Subscribe to e-news

Social networks


This project is funded by the European Commission. The content is the responsibility of the author and in no way represents the views of the European Commission.

STEFAN, Jožef (Joseph)

* 24. 3. 1835, Klagenfurt, Austria
† 7. 1. 1893, Vienna, Austria

Physicist, electrical engineer

S.’s childhood was marked with poverty, heavy physical work and appurtenance to Slovenian minority. As an excellent student at grammar school in Klagenfurt and later of mathematics and physics at the University of Vienna (1853-1858), he was also very active in the literary field, writing poems in the Slovenian language and publishing them in many newspapers.
After achieving habilitation, he decided to engage in scientific work and he began working at the Physical Institute. From then on he lived in Vienna and devoted his life to research, teaching, scientific and organizational work. In 1860 he was elected correspondent member and in 1866 a regular member by the Austrian Academy of Sciences. In 1863 he was the youngest university professor in Austria. As Director of Physical Institute (from 1866 on), S. dealt with all areas of physics: mechanics, optics, acoustics, magnetism and electricity.
In the field of mechanics he cooperated with K. Ludwig in the study of liquids and explored the vibration of elastic rods and strings. He also took interest in the diffusion in liquids and gases, he challenged Ernst→Mach thesis and unlike him defended the atomic structure of matter. In the field of acoustics he invented a method for determining the speed of sound in gases and solids. In 1885 he as Vice President of the Academy of Sciences chaired the International Conference on acoustics. In optics he was mainly interested in the polarization of light, interferences and the development of methods for measuring the wavelength of light. His most significant contributions were in the field of thermostatic: he researched the thermal conductivity of gases and developed a device for their experimental determination. This focused his attention on the field of radiation. In 1879 he originated the physical power law named after him which states that the total radiation from a black body is proportional to the fourth power of its thermodynamic temperature. The constant in a mathematical formula of this law is called the S.‘s constant. With his law S. determined the temperature of the Sun's surface and he calculated a value of around 6000 °C.
In 1884 Ludwig →Boltzmann theoretically justified the law of his teacher and predecessor. Therefore, the law is often named after the both scientists as S.-Boltzmann law. After S. and →Boltzmann, Max Planck and Albert Einstein also took interest in the study of radiation and it has led them to further discoveries.
In his late years S. was dealing primarily with electricity and magnetism. He made an important contribution to the thermodynamics and was among the first physicists in Europe who fully understood Maxwell's electromagnetic theory. He also researched a phenomenon called the skin effect, which is still named after him, where high-frequency electric current is greater on the surface of a conductor than in its interior. In addition to his scientific theory, S. is also known as an inventor of thermoelectric engines and defining the maximum electromagnetic power and he was also a good organizer. In 1883 S. acted as co-founder of Electrical Association in Vienna and was its chairman until 1886. This association nowadays awards the S. medal for outstanding achievements in the field of theory and practice of electrical engineering. In 1883 he as a president led the scientific committee to the International Electricity Exhibition in Vienna. In the meantime he managed an international group of eminent scientists, which, inter alia, developed a modern electrical measurement technique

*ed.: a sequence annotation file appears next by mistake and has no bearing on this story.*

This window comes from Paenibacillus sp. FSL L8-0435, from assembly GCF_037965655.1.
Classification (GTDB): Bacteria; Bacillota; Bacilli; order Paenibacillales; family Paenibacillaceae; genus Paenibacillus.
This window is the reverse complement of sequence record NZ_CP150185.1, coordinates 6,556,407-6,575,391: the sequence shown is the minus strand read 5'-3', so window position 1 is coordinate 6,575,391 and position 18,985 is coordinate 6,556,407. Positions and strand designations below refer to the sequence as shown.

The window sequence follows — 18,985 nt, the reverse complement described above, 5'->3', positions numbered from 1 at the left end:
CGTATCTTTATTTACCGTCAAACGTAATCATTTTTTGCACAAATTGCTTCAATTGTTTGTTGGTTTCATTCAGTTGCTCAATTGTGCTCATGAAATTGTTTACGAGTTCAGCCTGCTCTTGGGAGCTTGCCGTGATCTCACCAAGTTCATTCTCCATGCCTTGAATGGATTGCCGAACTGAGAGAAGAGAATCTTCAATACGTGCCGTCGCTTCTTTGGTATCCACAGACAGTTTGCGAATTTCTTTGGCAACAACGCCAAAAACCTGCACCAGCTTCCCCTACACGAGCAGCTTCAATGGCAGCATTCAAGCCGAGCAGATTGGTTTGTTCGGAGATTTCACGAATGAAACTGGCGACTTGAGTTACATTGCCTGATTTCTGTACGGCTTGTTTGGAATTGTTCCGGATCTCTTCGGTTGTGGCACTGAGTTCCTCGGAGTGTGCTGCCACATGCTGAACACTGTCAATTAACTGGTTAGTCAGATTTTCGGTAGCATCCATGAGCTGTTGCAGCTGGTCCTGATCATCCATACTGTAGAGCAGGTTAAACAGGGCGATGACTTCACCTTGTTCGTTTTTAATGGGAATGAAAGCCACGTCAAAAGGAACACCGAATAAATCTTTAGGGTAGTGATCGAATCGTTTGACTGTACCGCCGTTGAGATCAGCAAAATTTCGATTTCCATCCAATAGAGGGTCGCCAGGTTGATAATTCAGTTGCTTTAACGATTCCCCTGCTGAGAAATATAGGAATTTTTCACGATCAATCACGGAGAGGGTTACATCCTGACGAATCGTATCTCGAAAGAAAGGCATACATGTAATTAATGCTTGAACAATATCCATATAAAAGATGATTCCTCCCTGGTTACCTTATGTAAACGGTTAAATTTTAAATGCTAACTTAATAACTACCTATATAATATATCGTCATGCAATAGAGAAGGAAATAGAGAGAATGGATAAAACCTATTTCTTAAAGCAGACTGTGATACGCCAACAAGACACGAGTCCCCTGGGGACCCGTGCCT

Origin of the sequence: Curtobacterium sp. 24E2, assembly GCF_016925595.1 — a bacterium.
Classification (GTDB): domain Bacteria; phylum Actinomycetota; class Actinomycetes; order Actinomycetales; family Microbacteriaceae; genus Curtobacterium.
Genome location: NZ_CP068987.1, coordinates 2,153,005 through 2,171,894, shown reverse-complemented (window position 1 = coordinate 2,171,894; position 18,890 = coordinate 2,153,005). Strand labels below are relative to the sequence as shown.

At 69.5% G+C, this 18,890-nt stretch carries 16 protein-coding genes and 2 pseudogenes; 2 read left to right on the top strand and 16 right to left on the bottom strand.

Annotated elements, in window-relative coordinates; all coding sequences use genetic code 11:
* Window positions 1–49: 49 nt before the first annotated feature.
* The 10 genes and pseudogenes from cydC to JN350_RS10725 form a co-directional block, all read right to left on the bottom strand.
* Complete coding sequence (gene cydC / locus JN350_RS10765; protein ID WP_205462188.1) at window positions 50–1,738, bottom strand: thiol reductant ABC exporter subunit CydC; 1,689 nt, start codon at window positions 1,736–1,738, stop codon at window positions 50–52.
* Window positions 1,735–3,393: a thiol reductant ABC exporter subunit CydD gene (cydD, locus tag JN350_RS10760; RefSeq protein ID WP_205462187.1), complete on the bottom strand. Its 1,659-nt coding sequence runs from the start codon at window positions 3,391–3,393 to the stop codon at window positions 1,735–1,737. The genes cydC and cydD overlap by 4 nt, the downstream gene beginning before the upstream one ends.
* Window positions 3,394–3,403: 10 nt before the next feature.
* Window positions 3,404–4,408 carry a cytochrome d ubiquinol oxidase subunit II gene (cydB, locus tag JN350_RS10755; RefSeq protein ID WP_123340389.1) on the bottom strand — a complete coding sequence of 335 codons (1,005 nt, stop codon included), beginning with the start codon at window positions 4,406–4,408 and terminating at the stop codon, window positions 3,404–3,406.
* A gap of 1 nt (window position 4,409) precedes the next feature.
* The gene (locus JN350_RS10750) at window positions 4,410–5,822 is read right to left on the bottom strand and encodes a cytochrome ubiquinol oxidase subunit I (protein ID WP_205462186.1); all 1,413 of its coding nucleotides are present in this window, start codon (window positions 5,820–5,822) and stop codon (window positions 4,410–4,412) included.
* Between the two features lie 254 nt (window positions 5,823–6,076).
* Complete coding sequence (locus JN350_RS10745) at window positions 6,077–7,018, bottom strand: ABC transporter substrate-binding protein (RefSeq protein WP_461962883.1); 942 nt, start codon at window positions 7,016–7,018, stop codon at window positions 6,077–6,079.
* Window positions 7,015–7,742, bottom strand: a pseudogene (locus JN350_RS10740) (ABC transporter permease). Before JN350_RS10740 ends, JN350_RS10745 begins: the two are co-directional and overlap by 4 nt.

at the University of Vienna in one of the best equipped physical laboratories in the world. S.‘s last paper is dedicated to the study of electromagnetic waves. He belongs to the last generation of scientists who dealt with all areas of their profession. S. is considered the founder of the Austrian physical school which had a significant impact on all the successor states of Austria-Hungary. The most important Slovenian Physical Institute is named after him.

24. 05. 2011 - Opening of CESA in Košice

On 25th May, 2011 we will open the Central European Science Adventure in Slovak Technical Museum in Košice. The game will be accessible for school groups till 30th June. For more info ...

More >>

20. 04. 2011 - Opening of CESA in Budapest

On 4th May, 2011 we will open the Central European Science Adventure in Magyar Műszaki és Közlekedési Múzeum in Budapest. The game will be accessible for school groups ...

More >>

Izdelava spletnih strani:  Positiva